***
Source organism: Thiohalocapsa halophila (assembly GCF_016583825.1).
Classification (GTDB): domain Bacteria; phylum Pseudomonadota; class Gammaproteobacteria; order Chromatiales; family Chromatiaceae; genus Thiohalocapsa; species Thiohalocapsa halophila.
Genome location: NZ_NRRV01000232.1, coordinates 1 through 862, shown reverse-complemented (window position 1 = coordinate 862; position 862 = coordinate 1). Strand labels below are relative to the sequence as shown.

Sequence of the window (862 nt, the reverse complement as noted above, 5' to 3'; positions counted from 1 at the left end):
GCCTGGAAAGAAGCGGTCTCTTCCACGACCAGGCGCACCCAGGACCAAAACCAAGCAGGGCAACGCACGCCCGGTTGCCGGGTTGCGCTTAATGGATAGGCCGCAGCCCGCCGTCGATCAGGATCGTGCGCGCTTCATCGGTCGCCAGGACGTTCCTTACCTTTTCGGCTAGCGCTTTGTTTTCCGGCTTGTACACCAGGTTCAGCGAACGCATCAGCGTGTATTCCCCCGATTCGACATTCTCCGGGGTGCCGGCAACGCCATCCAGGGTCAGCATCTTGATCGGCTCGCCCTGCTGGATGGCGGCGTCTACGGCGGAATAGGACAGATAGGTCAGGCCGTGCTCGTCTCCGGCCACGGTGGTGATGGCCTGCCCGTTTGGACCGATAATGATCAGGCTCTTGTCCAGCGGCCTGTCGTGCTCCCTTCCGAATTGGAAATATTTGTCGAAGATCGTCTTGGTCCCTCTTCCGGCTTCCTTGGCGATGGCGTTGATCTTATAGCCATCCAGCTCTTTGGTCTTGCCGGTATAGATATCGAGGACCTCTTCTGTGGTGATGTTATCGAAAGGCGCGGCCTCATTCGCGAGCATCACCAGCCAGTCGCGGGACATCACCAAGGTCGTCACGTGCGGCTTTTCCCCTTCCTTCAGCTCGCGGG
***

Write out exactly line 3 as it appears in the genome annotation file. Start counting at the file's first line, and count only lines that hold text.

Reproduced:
Genome location: NZ_NRRV01000232.1, coordinates 1 through 862, shown reverse-complemented (window position 1 = coordinate 862; position 862 = coordinate 1). Strand labels below are relative to the sequence as shown.